When I was 26 years old and working in management consulting, my boss at the time was 32 years old and drove a Porsche. She was super fashionable and basically my idol for the entire year I worked with her. I wanted to be her when I was 32. Well, I still don't have a Porsche, but that's okay since I live in the city now. She was dating a guy at the time kind of seriously, but confessed to me that she felt like she was stuck in her ways, had waited too long to marry, and that she was so independent that she didn't know if she could deal with marriage and everything that marriage required. I don't know what happened to her, because I left the firm shortly after that project and moved to Chicago for law school. I should really look her up.
But what she said stuck with me, and I feel that way now. In fact, I've felt that way for awhile. I'm used to my life now -- my life with my friends, family, work, and co-workers. I question whether I have room for another person in my life, particularly one that requires the amount of time that a boyfriend/husband requires. Right now, I can do exactly what I want to do. I have no requirements of oh, we have to meet my friends for this and by the way you get to hang out with their wives, or we have to do Christmas with my family or I have this work event and you have to come with me...etc.
Of course, everyone thinks I am missing out on that "bond," that "relationship." Sometimes I agree. There were certain things I loved about having a boyfriend. It's nice to have someone to immediately call when something great happens and someone to generally lounge around with and be lazy. It's nice to have someone to force to go with you to family events and work events and any other events you want to go to. But I have those things in my friends and family. I can call my sisters or my mom at any time. Even my married friends are right there when I need them. Hell, my married friends want to go out with me more than anyone. Does that say something? I don't know. There were also bad things about having a boyfriend. It goes both ways.
At any rate, since I'm home on "date night," I've been giving it all some thought. My male coworkers think I need to get involved with more Chicago Bar Association and other lawyerly type associations around here to meet someone. But hell, I don't want to date a lawyer! I want to date someone in some other line of business. To be honest, my requirements in a mate are at odds. I want someone who makes decent money (so I know they aren't after me for mine), but yet most businessmen or other financially successful men I meet are completely insufferable. (Dude, I don't want to talk about the stock market, let's talk about Jersey Shore!) As are most lawyers. (Maybe I am also?) And I like tattoos on a guy. I really am attracted toward more "guy's guys," if that makes any sense. Not guys who go to a salon to get their hair cut or get their nails manicured. I mean, God. I want a guy who can fix my toilet or patch my drywall, right? Unfortunately, many times the money requirement isn't there. This isn't a gold digging thing, either, because I do fine on my own. And while guys can claim all they want that they want a woman who makes big money, when it comes down to it, they don't. They are intimidated by it. Been there, done that.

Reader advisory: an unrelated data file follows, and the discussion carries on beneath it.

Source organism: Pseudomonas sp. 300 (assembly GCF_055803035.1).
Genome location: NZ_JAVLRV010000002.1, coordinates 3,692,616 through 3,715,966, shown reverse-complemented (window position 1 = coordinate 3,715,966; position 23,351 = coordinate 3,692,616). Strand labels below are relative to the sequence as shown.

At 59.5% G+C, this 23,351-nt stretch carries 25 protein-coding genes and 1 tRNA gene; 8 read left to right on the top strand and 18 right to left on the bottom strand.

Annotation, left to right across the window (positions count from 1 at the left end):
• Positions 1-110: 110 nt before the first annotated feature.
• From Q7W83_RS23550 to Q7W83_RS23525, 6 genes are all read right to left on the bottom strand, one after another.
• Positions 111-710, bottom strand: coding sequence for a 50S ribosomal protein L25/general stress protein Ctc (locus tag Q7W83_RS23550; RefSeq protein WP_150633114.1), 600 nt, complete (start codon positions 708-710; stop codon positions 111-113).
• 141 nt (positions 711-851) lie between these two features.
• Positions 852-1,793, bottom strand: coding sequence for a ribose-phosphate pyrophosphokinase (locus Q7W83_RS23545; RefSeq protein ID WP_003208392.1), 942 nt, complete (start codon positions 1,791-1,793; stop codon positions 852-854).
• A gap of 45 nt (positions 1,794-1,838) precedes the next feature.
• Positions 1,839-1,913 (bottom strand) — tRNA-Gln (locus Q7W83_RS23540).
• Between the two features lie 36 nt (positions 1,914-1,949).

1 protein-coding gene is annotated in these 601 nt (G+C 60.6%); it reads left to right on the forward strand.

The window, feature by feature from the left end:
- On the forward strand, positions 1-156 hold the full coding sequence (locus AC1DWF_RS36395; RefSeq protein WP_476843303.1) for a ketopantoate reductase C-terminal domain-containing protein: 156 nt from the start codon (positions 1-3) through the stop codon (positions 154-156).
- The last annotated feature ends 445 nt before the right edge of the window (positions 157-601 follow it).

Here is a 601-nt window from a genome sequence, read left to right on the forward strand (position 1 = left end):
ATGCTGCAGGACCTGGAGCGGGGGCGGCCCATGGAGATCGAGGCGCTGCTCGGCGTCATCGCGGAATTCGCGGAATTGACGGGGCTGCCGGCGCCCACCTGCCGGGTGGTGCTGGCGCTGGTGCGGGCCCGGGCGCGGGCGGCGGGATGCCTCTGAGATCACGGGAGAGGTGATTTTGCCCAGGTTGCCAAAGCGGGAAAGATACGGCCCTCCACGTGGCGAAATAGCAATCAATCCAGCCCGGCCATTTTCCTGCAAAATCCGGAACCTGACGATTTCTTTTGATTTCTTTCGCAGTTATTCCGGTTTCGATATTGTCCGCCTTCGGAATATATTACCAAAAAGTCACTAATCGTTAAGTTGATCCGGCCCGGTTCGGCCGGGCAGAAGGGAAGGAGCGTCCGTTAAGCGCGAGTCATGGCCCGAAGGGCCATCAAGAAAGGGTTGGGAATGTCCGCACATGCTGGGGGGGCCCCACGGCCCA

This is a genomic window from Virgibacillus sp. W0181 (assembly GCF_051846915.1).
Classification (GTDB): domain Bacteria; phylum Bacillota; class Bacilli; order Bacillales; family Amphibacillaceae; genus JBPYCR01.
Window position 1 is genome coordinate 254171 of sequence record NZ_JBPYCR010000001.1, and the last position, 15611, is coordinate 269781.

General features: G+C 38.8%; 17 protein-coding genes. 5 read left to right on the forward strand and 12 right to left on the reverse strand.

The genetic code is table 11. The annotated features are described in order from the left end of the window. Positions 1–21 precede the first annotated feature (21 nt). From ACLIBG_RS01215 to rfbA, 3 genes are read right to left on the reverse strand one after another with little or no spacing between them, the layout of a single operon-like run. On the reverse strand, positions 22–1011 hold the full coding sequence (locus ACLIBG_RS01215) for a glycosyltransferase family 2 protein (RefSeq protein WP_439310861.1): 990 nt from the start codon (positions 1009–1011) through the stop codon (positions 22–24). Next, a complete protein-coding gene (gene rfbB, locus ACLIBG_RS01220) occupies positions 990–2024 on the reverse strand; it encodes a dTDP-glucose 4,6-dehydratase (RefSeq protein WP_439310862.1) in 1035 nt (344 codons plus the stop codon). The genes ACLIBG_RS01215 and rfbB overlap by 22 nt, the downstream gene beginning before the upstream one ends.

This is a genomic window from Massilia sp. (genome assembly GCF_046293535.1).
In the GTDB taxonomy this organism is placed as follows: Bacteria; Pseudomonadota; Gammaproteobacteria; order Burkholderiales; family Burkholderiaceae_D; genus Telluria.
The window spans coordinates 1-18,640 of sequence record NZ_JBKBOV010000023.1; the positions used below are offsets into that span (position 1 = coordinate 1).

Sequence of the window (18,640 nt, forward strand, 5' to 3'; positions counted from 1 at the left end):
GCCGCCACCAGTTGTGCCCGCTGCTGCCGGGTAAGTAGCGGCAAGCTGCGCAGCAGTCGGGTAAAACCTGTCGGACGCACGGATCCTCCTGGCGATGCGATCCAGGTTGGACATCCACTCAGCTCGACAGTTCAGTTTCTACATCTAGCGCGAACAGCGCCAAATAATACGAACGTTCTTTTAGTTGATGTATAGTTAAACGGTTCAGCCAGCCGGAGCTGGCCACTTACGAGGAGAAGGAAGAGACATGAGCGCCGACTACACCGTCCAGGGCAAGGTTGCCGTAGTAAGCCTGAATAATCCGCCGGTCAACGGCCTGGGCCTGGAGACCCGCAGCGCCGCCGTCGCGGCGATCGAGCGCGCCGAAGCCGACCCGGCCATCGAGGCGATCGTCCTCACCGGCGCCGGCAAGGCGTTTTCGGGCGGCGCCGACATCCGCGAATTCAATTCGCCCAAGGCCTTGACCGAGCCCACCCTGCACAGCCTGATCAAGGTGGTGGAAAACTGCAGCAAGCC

At any rate, I don't know why I find it so incredibly hard to meet someone I like, other than that I'm now maybe being incredibly picky because it will be a sacrifice for me to date/marry anyone, because I will have to give up my life that I'm used to. That's really terrible, isn't it? But God, almost everyone I know who is married seems kind of miserable. My mom tells me I need to put as much effort into dating as I do into my career. Maybe she's right. In fact, she is right. I put no effort into dating. If I meet a guy who asks me out, and I like him, I'll go out with him, but I really put no effort into meeting men. When I'm out with my friends, I hang with my friends. I don't scope the bar for men. I just think that's rude. What I really want is a guy to just go out with, travel with, have sex with, etc., but with no real huge commitment. Unless I want it. Ha ha.
I'll just say this -- after quite a few long(ish) term relationships -- one four years, one two years, one nine months, and one six months -- I've found that I've generally been happier just to be on my own.
But then again, Gloria Steinem got married at 66, so maybe there is still hope for me...if I want it.